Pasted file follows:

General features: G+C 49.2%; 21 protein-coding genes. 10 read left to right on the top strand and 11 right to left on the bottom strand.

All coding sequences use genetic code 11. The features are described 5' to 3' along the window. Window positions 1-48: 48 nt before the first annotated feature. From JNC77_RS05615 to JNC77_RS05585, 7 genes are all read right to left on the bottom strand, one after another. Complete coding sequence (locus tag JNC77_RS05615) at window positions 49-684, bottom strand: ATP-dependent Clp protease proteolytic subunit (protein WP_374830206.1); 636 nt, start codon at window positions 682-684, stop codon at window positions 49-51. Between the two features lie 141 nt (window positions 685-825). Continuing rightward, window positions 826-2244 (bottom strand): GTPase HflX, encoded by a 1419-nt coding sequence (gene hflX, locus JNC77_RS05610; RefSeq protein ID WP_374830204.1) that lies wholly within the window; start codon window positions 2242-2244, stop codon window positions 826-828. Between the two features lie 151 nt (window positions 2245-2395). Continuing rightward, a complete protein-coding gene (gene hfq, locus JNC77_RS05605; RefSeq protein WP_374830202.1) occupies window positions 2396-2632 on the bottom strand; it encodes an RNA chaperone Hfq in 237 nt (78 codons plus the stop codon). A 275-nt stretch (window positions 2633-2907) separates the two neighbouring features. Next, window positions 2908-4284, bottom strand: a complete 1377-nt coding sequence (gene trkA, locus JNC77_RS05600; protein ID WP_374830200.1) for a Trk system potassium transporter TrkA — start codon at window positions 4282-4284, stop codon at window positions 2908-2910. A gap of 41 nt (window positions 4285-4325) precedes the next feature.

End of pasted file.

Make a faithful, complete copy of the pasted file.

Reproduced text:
General features: G+C 49.2%; 21 protein-coding genes. 10 read left to right on the top strand and 11 right to left on the bottom strand.

All coding sequences use genetic code 11. The features are described 5' to 3' along the window. Window positions 1-48: 48 nt before the first annotated feature. From JNC77_RS05615 to JNC77_RS05585, 7 genes are all read right to left on the bottom strand, one after another. Complete coding sequence (locus tag JNC77_RS05615) at window positions 49-684, bottom strand: ATP-dependent Clp protease proteolytic subunit (protein WP_374830206.1); 636 nt, start codon at window positions 682-684, stop codon at window positions 49-51. Between the two features lie 141 nt (window positions 685-825). Continuing rightward, window positions 826-2244 (bottom strand): GTPase HflX, encoded by a 1419-nt coding sequence (gene hflX, locus JNC77_RS05610; RefSeq protein ID WP_374830204.1) that lies wholly within the window; start codon window positions 2242-2244, stop codon window positions 826-828. Between the two features lie 151 nt (window positions 2245-2395). Continuing rightward, a complete protein-coding gene (gene hfq, locus JNC77_RS05605; RefSeq protein WP_374830202.1) occupies window positions 2396-2632 on the bottom strand; it encodes an RNA chaperone Hfq in 237 nt (78 codons plus the stop codon). A 275-nt stretch (window positions 2633-2907) separates the two neighbouring features. Next, window positions 2908-4284, bottom strand: a complete 1377-nt coding sequence (gene trkA, locus JNC77_RS05600; protein ID WP_374830200.1) for a Trk system potassium transporter TrkA — start codon at window positions 4282-4284, stop codon at window positions 2908-2910. A gap of 41 nt (window positions 4285-4325) precedes the next feature.